- Ireland’s Great Famine in Irish-American History: Enshrining a Fateful Memory by Mary C. Kelly
In fourth grade, my two best friends, twins named Nolan, told me their ancestors came to the United States during the Irish potato famine. While I was very aware of being Irish, this was my first encounter with the mid-nineteenth century Great Hunger, the devastation that brought my own family to America. It is this disconnect that Mary C. Kelly explores in her fascinating and important study, Ireland’s Great Famine in Irish-American History: Enshrining a Fateful Memory.
In her examination of the legacy of the Great Hunger in the United States, Kelly, professor of history at Franklin Pierce University, explores how famine memories survived amid a collective public silence and how, 150 years later, the famine is now publicly commemorated. She argues that the seminal point for both Irish America and modern Ireland is the famine, the term itself contentious as Kelly points out, since many argue that the four year potato blight did not cause a famine; rather, it elicited government sanctioned starvation of the Irish by the British. She then explores the formation [End Page 66] of the Irish American identity of the famine immigrants and their descendants from the mid-nineteenth century through the early twenty-first century. In her observation of the 150-year public silence about the famine in both the United States and Ireland that launched her on this study, she concludes that survivors of the hunger on both sides of the Atlantic experienced post-traumatic stress syndrome and public shame so profound that only public silence could accommodate the trauma, yet the effects of the experience remained and decisively shaped Irish American identity.
Kelly’s five chapters move chronologically through a review of the famine and the post-famine Irish American story. She presents and defends a three part theory on the formation of Irish American identity. Phase I began with the Ulster Protestant migrants of the eighteenth and early nineteenth centuries, migrants who remained rural and who quickly assimilated into the colonial and early American republic as patriots.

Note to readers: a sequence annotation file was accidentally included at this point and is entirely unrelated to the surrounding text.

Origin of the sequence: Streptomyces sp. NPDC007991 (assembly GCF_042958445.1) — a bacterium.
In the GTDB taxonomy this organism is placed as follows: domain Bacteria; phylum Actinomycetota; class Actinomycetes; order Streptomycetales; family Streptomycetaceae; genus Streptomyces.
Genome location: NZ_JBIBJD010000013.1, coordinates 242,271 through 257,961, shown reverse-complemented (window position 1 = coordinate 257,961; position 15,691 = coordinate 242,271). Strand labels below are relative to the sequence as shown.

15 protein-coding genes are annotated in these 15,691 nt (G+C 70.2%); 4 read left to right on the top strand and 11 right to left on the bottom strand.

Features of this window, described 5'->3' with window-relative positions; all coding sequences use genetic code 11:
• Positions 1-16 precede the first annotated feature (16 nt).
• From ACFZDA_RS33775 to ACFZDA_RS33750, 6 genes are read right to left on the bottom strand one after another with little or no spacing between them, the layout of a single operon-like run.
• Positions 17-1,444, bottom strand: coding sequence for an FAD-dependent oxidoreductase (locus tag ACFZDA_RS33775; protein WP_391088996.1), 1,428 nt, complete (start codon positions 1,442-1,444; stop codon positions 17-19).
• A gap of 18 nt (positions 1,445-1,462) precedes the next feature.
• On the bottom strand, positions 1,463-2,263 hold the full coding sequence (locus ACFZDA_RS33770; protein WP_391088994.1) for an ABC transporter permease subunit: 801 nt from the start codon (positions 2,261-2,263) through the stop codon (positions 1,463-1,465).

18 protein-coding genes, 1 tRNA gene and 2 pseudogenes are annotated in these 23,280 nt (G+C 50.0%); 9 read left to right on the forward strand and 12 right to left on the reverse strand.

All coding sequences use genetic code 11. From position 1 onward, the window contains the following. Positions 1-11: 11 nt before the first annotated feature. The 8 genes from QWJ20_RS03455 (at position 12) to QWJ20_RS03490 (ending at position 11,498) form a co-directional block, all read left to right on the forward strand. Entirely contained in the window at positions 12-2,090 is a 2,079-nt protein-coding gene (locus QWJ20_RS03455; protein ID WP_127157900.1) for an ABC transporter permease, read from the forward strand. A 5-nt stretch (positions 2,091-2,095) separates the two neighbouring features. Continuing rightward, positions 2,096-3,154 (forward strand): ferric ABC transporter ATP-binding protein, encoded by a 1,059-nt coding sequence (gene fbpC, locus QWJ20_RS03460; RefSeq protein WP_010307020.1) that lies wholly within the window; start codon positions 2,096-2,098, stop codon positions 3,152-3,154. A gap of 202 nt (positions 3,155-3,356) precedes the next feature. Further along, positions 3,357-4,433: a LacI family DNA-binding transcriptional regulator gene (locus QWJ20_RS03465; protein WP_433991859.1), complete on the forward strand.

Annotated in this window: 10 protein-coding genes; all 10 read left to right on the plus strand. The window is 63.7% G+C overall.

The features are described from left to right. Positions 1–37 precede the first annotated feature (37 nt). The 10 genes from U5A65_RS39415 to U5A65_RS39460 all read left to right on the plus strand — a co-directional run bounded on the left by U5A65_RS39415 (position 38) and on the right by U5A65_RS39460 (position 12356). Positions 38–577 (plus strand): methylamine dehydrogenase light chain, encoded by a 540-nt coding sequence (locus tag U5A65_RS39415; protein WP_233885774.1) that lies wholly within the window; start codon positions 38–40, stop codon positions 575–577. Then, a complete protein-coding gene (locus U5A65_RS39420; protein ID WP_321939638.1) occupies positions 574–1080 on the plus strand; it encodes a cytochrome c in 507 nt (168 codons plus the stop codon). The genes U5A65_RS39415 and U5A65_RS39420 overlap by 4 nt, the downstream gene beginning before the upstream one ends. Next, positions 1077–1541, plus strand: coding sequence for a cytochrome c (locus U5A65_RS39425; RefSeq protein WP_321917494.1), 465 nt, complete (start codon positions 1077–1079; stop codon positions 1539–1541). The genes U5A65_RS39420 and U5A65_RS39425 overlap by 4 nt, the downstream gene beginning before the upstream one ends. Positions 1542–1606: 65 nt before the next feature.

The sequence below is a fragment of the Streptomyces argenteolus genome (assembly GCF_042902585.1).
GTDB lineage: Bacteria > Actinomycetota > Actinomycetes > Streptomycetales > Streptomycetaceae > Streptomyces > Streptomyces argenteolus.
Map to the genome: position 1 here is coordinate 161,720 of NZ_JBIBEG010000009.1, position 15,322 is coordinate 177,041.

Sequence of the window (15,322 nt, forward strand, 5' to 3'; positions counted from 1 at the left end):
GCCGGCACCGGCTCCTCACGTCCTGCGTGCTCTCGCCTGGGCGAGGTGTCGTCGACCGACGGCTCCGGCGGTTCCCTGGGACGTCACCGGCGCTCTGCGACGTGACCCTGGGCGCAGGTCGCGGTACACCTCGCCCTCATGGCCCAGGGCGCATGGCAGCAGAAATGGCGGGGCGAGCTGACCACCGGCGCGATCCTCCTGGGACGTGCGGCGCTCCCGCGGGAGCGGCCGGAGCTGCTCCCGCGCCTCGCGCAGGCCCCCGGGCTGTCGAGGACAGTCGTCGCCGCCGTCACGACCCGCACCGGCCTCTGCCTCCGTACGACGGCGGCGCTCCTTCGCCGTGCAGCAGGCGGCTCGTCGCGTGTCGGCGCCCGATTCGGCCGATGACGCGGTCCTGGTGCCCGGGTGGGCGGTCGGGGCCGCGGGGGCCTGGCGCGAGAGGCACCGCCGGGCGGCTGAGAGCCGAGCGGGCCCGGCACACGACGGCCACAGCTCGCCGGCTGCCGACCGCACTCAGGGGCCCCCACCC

The 1.5 million mostly Catholic and mostly starving famine refugees changed the face of the Irish immigrant in America and began Phase II. Kelly devotes two chapters to this middle phase of the formation of the Irish American identity. She states that these famine refugees very quickly suppressed their trauma with starvation and displacement to distance themselves from the negative associations of poverty, defeat, disease, and death. The Irish latched onto the urban trilogy of the Catholic Church, politics, and law enforcement; they embraced stage and the sports arenas: all to prove themselves successful and empowered Americans. Politicians railed against British oppression rather than starvation. At the turn of the twentieth century, “rough and ready Bridget” morphed into the “softer sweeter form of Rosie O’Grady” and Phase II of Kelly’s theory on the formation of the Irish American identity reveals a shift to sentimentality and nostalgia for “the old sod.” Both faces of the Irish American identity, she argues, are subterfuge for dealing with the trauma of hunger and displacement. The famine could not be publicly talked about, but the impact still needed to be dealt with indirectly. [End Page 67]
It is with the election of John F. Kennedy in 1960, and in particular his speech in the summer of 1963 before the Dáil (Irish Parliament) on his visit to Ireland that, Kelly argues, the Irish finally became American. Not only was an Irish Catholic elected president – what office could better signify arrival? – but in his speech before the Dáil, Kennedy made public reference to the famine and the outstanding strides the Irish had made in Ireland and the lands of the diaspora since that devastation.
The dark secret given a voice, the famine could at last be confronted, and, Kelly sees Phase III beginning with the last two decades of the twentieth century, which ushered in a host...